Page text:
translated by Jamey Gambrell New York Review Books April 17, 2007 320 pages The Slynx, Tolstaya’s first novel after two collections of short stories, is a heady mix of dystopian dreariness and absurd hilarity. Set two hundred years in the future, after some kind of nuclear disaster, the novel follows the lives of those surviving
Tag Archives: Russian
Futuristica, Volume II (from Metasagas Press) is available now, and includes the story “Iron Goddess of Compassion” by Olha Chyhyrynska, translated by Anatoly Belilovsky. Check it out!
Over at Waypoint, Piotr Badja spoke to two eastern European fantasy authors about the connections between their novels and other media: “Witcher novelist Andrzej Sapkowski says he doesn’t owe games anything, but Metro 2033 author Dmitry Glukhovsky thinks games made them both.” Read the conversation here.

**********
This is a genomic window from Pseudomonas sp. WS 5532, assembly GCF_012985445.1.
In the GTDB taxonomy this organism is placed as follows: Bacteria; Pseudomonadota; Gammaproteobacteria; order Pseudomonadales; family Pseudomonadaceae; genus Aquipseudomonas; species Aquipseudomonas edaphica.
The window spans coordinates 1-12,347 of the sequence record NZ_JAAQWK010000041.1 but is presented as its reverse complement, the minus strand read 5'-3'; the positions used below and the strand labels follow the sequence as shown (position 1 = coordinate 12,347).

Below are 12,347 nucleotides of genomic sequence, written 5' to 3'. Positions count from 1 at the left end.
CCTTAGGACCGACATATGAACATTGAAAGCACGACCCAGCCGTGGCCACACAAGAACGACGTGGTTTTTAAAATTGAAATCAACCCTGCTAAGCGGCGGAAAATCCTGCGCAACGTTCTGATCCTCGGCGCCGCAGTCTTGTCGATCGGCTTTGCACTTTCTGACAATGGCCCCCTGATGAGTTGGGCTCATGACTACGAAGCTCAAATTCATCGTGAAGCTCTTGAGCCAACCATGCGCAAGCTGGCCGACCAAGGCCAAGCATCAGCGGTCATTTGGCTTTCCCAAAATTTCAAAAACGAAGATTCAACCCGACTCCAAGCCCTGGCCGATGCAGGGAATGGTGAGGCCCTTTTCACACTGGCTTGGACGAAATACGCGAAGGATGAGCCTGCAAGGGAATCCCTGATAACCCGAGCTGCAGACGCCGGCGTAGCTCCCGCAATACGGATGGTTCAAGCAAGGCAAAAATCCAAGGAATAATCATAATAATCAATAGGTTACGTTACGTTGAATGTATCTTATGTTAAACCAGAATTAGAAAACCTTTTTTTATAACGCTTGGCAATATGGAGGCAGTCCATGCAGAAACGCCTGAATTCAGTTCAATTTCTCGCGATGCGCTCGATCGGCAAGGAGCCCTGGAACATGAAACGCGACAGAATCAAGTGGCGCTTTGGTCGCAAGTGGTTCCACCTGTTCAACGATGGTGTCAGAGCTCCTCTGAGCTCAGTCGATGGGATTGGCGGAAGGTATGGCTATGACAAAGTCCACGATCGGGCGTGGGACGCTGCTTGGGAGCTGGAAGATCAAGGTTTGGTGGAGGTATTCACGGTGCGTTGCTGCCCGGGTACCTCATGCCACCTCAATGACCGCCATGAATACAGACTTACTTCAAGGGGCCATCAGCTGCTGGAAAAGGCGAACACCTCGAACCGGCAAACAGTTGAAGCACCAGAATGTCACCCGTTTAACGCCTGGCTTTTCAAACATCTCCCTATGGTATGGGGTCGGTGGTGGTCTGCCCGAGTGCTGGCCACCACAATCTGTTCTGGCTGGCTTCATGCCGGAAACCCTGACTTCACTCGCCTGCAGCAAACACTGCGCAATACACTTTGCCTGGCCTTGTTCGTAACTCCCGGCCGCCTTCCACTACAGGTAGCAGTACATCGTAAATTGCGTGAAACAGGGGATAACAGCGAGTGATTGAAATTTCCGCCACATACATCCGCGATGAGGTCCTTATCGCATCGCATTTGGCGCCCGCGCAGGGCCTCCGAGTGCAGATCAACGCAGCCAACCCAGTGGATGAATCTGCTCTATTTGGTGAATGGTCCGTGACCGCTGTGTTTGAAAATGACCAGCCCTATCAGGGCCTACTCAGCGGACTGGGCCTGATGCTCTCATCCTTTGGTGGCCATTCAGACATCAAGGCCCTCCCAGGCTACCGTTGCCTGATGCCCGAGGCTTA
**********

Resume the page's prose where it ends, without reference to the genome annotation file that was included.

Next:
The Gray House by Mariam Petrosyan, translated by Yuri Machkasov (Amazon Crossing, April 25) “Bound to wheelchairs and dependent on prosthetic limbs, the physically disabled students living in the House are overlooked by the Outsides. Not that it matters to anyone living in the House, a hulking old structure that its residents know is alive.
Lots of news came out this week regarding central and eastern European speculative fiction in English translation… keep ’em comin’ ! The publisher Head of Zeus has acquired World English rights to Polish author Jacek Dukaj’s thousand-page-long novel Ice. The book “conjur[es] an alternate 20th Century, where Russia and half of Europe are